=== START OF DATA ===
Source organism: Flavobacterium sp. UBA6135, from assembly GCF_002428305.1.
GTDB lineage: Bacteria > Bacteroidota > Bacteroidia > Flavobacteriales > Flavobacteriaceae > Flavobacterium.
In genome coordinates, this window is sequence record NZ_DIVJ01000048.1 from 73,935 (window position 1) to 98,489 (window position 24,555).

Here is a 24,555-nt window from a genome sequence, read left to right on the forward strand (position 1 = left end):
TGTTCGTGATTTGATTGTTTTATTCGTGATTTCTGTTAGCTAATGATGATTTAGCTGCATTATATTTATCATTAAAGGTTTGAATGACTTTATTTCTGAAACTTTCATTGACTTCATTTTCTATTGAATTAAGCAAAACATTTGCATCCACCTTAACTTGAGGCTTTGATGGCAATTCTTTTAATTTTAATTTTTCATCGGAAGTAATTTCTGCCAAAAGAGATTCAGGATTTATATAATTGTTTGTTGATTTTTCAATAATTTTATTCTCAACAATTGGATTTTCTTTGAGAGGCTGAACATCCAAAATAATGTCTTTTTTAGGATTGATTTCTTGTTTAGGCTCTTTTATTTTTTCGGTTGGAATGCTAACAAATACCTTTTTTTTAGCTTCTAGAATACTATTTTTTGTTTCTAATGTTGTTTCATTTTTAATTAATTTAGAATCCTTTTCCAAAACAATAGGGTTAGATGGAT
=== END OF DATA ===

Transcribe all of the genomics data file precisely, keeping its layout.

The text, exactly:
Source organism: Flavobacterium sp. UBA6135, from assembly GCF_002428305.1.
GTDB lineage: Bacteria > Bacteroidota > Bacteroidia > Flavobacteriales > Flavobacteriaceae > Flavobacterium.
In genome coordinates, this window is sequence record NZ_DIVJ01000048.1 from 73,935 (window position 1) to 98,489 (window position 24,555).

Here is a 24,555-nt window from a genome sequence, read left to right on the forward strand (position 1 = left end):
TGTTCGTGATTTGATTGTTTTATTCGTGATTTCTGTTAGCTAATGATGATTTAGCTGCATTATATTTATCATTAAAGGTTTGAATGACTTTATTTCTGAAACTTTCATTGACTTCATTTTCTATTGAATTAAGCAAAACATTTGCATCCACCTTAACTTGAGGCTTTGATGGCAATTCTTTTAATTTTAATTTTTCATCGGAAGTAATTTCTGCCAAAAGAGATTCAGGATTTATATAATTGTTTGTTGATTTTTCAATAATTTTATTCTCAACAATTGGATTTTCTTTGAGAGGCTGAACATCCAAAATAATGTCTTTTTTAGGATTGATTTCTTGTTTAGGCTCTTTTATTTTTTCGGTTGGAATGCTAACAAATACCTTTTTTTTAGCTTCTAGAATACTATTTTTTGTTTCTAATGTTGTTTCATTTTTAATTAATTTAGAATCCTTTTCCAAAACAATAGGGTTAGATGGAT